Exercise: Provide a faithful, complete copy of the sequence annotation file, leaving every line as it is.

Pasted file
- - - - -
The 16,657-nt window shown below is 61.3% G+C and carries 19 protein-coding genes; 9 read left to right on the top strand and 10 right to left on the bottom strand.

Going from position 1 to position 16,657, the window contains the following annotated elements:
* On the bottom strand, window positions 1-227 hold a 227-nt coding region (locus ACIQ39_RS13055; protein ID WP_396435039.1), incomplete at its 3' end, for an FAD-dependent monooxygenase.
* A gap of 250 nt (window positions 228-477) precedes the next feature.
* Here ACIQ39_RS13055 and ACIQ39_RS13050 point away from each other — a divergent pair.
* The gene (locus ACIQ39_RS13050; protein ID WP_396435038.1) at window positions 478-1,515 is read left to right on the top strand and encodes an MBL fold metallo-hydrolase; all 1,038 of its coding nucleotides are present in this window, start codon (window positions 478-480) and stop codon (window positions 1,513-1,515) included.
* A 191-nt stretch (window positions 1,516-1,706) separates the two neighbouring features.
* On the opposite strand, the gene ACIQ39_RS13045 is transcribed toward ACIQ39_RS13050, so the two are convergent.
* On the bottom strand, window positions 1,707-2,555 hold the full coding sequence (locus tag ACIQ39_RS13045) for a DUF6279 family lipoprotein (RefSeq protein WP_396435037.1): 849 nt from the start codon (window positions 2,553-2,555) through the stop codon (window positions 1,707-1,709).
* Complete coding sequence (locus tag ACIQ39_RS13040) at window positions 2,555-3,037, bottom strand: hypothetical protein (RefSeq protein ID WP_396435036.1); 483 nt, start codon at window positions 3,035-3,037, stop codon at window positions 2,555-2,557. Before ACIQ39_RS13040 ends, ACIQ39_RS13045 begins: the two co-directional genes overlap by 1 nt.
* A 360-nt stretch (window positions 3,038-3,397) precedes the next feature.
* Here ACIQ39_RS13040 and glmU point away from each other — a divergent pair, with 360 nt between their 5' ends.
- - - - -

The 16,657-nt window shown below is 61.3% G+C and carries 19 protein-coding genes; 9 read left to right on the top strand and 10 right to left on the bottom strand.

Going from position 1 to position 16,657, the window contains the following annotated elements:
* On the bottom strand, window positions 1-227 hold a 227-nt coding region (locus ACIQ39_RS13055; protein ID WP_396435039.1), incomplete at its 3' end, for an FAD-dependent monooxygenase.
* A gap of 250 nt (window positions 228-477) precedes the next feature.
* Here ACIQ39_RS13055 and ACIQ39_RS13050 point away from each other — a divergent pair.
* The gene (locus ACIQ39_RS13050; protein ID WP_396435038.1) at window positions 478-1,515 is read left to right on the top strand and encodes an MBL fold metallo-hydrolase; all 1,038 of its coding nucleotides are present in this window, start codon (window positions 478-480) and stop codon (window positions 1,513-1,515) included.
* A 191-nt stretch (window positions 1,516-1,706) separates the two neighbouring features.
* On the opposite strand, the gene ACIQ39_RS13045 is transcribed toward ACIQ39_RS13050, so the two are convergent.
* On the bottom strand, window positions 1,707-2,555 hold the full coding sequence (locus tag ACIQ39_RS13045) for a DUF6279 family lipoprotein (RefSeq protein WP_396435037.1): 849 nt from the start codon (window positions 2,553-2,555) through the stop codon (window positions 1,707-1,709).
* Complete coding sequence (locus tag ACIQ39_RS13040) at window positions 2,555-3,037, bottom strand: hypothetical protein (RefSeq protein ID WP_396435036.1); 483 nt, start codon at window positions 3,035-3,037, stop codon at window positions 2,555-2,557. Before ACIQ39_RS13040 ends, ACIQ39_RS13045 begins: the two co-directional genes overlap by 1 nt.
* A 360-nt stretch (window positions 3,038-3,397) precedes the next feature.
* Here ACIQ39_RS13040 and glmU point away from each other — a divergent pair, with 360 nt between their 5' ends.